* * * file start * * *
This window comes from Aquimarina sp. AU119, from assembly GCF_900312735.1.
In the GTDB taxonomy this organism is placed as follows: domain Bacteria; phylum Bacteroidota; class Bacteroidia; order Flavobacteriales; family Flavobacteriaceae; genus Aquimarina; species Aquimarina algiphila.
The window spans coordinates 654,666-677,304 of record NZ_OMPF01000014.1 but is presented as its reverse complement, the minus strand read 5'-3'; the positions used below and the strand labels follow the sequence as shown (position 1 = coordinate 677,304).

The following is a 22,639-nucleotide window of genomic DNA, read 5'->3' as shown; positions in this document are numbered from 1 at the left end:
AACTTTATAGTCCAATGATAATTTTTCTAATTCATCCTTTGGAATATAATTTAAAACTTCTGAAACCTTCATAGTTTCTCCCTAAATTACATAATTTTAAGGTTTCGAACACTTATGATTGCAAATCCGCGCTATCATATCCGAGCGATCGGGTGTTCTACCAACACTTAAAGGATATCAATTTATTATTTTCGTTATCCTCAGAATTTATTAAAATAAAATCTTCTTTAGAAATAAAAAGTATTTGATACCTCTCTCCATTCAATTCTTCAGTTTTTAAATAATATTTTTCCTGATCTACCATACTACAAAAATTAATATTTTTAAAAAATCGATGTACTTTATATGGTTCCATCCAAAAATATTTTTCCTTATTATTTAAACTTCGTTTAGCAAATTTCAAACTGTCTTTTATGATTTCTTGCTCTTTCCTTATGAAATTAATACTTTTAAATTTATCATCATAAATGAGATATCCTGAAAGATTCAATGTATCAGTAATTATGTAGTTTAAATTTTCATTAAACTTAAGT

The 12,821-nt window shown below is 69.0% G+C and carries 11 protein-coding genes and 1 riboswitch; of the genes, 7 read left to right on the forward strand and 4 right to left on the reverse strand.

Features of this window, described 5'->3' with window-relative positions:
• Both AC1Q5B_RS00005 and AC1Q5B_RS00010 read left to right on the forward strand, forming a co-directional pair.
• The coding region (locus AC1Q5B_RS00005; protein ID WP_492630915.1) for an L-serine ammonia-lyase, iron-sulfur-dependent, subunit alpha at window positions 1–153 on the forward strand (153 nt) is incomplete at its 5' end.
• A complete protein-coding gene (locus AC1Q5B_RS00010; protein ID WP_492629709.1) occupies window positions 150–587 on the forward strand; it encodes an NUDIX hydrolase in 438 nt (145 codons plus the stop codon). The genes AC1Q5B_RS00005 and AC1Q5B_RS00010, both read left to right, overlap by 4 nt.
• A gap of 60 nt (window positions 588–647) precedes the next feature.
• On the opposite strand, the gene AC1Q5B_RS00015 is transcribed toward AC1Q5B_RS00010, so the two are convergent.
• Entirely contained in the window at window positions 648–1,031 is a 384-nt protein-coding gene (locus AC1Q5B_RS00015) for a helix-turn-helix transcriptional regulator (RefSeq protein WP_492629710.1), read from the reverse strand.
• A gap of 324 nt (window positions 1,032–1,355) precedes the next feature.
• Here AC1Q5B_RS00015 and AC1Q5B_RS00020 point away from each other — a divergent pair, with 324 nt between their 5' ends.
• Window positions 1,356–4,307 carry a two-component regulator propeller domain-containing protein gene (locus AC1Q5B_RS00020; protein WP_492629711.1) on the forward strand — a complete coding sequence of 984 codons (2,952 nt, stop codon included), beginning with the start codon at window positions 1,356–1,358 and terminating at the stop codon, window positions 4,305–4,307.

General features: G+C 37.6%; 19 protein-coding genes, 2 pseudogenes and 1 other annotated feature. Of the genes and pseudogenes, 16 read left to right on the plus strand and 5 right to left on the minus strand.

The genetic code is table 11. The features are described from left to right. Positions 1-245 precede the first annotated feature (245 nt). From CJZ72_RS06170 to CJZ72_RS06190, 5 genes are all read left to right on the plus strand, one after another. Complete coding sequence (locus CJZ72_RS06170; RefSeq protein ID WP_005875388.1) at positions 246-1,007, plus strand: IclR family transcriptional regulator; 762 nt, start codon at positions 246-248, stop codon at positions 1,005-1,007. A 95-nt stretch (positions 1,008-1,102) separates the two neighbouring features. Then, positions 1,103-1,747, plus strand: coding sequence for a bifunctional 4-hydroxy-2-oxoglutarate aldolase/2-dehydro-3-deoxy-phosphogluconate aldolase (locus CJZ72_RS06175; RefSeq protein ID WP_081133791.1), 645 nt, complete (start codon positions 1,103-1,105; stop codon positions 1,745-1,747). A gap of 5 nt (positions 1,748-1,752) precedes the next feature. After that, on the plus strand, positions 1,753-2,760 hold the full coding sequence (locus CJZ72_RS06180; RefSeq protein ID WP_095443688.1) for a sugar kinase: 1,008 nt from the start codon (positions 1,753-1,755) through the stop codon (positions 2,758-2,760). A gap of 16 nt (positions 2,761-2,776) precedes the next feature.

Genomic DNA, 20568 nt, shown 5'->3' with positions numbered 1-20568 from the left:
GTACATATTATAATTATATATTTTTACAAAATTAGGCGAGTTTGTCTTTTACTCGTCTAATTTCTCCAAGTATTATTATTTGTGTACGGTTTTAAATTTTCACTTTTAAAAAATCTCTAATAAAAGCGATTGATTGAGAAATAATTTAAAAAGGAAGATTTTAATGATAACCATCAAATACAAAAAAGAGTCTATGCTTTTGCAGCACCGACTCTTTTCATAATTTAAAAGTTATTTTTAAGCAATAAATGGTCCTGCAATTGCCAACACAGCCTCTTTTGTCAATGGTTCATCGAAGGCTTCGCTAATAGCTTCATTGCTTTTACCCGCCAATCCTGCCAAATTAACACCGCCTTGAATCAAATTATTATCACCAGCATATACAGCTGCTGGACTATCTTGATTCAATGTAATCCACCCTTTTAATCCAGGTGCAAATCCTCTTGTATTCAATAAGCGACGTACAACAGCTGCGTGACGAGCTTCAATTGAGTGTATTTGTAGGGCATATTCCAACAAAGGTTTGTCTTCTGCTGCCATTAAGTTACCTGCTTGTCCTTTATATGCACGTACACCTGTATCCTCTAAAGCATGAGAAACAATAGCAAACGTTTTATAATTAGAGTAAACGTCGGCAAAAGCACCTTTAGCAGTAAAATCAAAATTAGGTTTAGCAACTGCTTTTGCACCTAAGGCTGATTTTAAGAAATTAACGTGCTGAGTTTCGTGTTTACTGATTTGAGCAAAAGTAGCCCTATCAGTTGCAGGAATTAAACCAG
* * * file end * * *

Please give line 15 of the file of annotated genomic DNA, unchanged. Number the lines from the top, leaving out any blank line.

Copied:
• Here AC1Q5B_RS00015 and AC1Q5B_RS00020 point away from each other — a divergent pair, with 324 nt between their 5' ends.